Book Review: Devon Monk’s Magic to the Bone

Posted February 21, 2014 by Kathy Davie in Book Reviews

This book came from the library, and I will never give you less than an honest review, no matter its source. I do provide informational and purchase links to make it more convenient for you to access the book. I also receive a percentage of the sale if you use one of my links to buy it. And that's not enough money to be less than truthful *grin*.

Book Review: Devon Monk’s Magic to the Bone

Magic to the Bone

by Devon Monk

four-stars

Series: Allie Beckstrom #1

Other books by this author that I've reviewed include Dead Iron, Tin Swift, Hell Bent, Magic in the Blood, Magic in the Shadows, Magic on the Storm, Magic at the Gate, Magic on the Hunt, Magic on the Line, Magic Without Mercy, Stone Cold, Magic for a Price, Cold Copper, House Immortal, Infinity Bell.

Genres: Urban Fantasy

This Paperback has 355 pages and was published by ROC on November 4, 2008. Discover more about it at Goodreads. You can also buy it at Amazon

First in the Allie Beckstrom urban fantasy series and revolving around Allie and Zayvion Jones and based in Portland, Oregon.

My Take

It’s an intriguing start, and I suspect I’m partially inclined to like it for Allie’s sarcasm and the noir-ish feel—I keep thinking Sam Spade as I read. There’s also a steampunkish quality to this magic as Allie talks of lead and glass conduits interlacing the city to access, store, and channel magic.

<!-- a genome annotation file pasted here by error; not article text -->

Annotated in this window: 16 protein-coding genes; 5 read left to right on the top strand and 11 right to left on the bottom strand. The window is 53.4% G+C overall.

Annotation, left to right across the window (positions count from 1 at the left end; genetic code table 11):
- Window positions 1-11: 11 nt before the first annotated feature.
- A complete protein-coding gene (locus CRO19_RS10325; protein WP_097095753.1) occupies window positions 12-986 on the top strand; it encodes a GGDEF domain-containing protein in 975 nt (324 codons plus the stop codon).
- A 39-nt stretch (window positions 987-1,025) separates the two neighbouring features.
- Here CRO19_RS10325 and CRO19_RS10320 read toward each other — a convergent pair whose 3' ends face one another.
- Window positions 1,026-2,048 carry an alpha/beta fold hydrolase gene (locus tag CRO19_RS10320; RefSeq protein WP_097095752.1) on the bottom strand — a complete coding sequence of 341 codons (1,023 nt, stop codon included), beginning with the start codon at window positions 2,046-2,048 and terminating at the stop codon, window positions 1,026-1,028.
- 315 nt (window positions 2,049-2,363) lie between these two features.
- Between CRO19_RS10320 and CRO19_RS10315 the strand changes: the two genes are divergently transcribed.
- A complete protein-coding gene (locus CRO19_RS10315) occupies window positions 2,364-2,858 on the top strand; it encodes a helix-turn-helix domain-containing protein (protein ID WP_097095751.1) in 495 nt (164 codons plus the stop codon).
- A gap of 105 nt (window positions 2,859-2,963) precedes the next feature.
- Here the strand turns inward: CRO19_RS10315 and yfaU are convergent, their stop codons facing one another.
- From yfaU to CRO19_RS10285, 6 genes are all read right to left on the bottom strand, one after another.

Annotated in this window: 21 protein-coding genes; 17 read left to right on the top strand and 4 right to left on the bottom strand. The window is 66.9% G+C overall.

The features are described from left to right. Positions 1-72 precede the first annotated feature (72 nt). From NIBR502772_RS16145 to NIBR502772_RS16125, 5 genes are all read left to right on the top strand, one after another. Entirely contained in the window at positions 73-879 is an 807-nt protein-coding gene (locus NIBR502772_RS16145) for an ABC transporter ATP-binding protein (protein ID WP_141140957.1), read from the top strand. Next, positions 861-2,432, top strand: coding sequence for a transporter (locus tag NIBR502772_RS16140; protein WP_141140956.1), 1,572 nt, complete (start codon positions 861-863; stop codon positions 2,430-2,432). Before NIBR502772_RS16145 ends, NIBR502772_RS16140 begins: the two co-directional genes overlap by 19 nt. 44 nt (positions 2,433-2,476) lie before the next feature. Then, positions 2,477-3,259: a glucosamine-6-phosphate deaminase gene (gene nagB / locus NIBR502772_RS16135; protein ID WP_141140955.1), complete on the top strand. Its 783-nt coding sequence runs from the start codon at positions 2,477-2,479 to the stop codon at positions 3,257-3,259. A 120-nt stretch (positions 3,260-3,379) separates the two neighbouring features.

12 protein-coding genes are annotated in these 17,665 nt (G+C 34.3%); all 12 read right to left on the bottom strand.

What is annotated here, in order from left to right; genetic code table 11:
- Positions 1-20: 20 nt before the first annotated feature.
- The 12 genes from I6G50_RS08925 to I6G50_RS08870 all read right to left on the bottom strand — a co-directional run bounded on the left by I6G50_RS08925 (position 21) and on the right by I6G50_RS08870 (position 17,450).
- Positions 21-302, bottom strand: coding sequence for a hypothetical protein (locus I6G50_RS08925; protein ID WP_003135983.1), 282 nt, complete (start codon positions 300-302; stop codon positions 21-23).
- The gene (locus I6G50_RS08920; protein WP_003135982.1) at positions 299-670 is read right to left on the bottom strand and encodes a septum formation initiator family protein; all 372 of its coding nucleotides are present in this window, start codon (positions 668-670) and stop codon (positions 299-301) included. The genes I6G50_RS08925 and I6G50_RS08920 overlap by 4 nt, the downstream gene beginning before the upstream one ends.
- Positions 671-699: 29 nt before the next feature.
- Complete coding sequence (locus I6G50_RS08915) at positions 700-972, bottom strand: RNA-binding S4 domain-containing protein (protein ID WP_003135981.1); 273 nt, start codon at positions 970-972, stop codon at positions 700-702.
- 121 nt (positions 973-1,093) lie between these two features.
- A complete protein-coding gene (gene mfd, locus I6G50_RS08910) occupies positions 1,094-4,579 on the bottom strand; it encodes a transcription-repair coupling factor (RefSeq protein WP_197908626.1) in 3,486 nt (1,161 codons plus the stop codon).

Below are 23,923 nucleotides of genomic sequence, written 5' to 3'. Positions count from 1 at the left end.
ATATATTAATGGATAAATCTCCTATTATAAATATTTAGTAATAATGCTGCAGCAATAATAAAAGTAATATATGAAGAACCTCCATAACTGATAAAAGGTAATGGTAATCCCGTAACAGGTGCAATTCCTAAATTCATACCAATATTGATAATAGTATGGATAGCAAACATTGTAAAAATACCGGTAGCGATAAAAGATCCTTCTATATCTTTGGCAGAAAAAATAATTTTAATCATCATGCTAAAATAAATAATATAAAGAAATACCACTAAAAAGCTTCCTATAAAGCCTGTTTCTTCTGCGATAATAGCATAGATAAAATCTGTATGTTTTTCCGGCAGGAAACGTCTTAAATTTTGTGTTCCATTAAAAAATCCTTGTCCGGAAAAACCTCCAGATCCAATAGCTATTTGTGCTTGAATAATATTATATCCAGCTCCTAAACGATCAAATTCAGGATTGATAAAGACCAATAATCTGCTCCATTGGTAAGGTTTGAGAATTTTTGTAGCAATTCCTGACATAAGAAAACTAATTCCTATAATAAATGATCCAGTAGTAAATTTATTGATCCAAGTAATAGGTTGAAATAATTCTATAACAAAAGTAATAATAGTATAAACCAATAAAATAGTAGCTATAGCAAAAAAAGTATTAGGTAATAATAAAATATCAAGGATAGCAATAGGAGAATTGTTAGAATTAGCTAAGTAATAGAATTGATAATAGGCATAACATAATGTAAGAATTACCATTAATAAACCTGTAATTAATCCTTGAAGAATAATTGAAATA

I do like the twist that Monk has put on our concept of magic. It’s difficult, though, to understand why people are so willing to use magic when it’s so detrimental. It’s weird too because I’ve started this backwards. I hadn’t realized when I read Monk’s Hell Bent, 1, in her new Broken Magic series, that it was a spin-off from her Allie Beckstrom series. So I already know how Allie’s series ends, at least up to the ninth book, Magic for a Price. I’d had the impression from Hell Bent that magic had been around for a lot longer than what I’m hearing in Magic to the Bone.

Cody’s case is interesting. Partly, again, because I started this series from the wrong end. But I do like Monk’s description of a prison cell as she writes it from Cody’s “autistic” perspective. No, I’m not trying to be rude about kids who truly have autism, rather it’s a very convenient adjective which quickly explains Cody’s thoughts and behaviors from what little I know of autism. Monk certainly does evoke a sympathetic response from me, even as I know Cody is guilty of the things he did. But Monk leaves enough room for doubt as to whether Cody was in his right mind when the Snake man manipulated him into it.

Nice trick. Monk is very clever in not doing info dumps, but working the information into the storyline so she informs in a natural way. I do hate it when I feel as though I’m being given an aside to read. Info dumps always feel like the author is either too eager or too lazy. It’s like some salesman shoving extra reading material onto me when I’m simply trying to read the story. Ugh.

Gotta hand it to Zayvion for persistence. He just keeps showing up and tagging along.

If being in St. John’s makes Allie feel so good, why doesn’t she move there? Lord, Allie does hate her dad, and I can’t blame her. Never manipulate your kids. It never turns out well.

Oh, brother. I really hate stupid moves, and while in retrospect Allie’s decision to leave while still so weak and helpless was a good one, her initial reasoning was soooo flawed. A major turn-off.

Monk did well in the tension department. Even knowing the outcome, nine books later, I found myself questioning everyone around Allie as well.

I’m curious. Allie keeps that notebook so she can retrieve her memories. How is that she always remembers the notebook?